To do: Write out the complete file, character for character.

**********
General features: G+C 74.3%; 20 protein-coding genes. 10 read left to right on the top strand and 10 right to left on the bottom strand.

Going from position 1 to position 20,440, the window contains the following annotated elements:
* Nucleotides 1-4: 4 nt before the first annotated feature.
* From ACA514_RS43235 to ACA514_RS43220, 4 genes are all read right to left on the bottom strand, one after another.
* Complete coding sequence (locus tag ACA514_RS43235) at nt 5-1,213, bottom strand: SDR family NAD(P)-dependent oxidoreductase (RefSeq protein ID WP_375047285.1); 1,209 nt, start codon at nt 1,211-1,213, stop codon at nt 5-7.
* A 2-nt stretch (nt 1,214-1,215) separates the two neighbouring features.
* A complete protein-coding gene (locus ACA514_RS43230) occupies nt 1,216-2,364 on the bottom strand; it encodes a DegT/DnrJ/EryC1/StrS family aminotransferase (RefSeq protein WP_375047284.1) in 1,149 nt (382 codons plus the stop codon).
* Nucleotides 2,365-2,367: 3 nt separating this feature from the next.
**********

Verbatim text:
General features: G+C 74.3%; 20 protein-coding genes. 10 read left to right on the top strand and 10 right to left on the bottom strand.

Going from position 1 to position 20,440, the window contains the following annotated elements:
* Nucleotides 1-4: 4 nt before the first annotated feature.
* From ACA514_RS43235 to ACA514_RS43220, 4 genes are all read right to left on the bottom strand, one after another.
* Complete coding sequence (locus tag ACA514_RS43235) at nt 5-1,213, bottom strand: SDR family NAD(P)-dependent oxidoreductase (RefSeq protein ID WP_375047285.1); 1,209 nt, start codon at nt 1,211-1,213, stop codon at nt 5-7.
* A 2-nt stretch (nt 1,214-1,215) separates the two neighbouring features.
* A complete protein-coding gene (locus ACA514_RS43230) occupies nt 1,216-2,364 on the bottom strand; it encodes a DegT/DnrJ/EryC1/StrS family aminotransferase (RefSeq protein WP_375047284.1) in 1,149 nt (382 codons plus the stop codon).
* Nucleotides 2,365-2,367: 3 nt separating this feature from the next.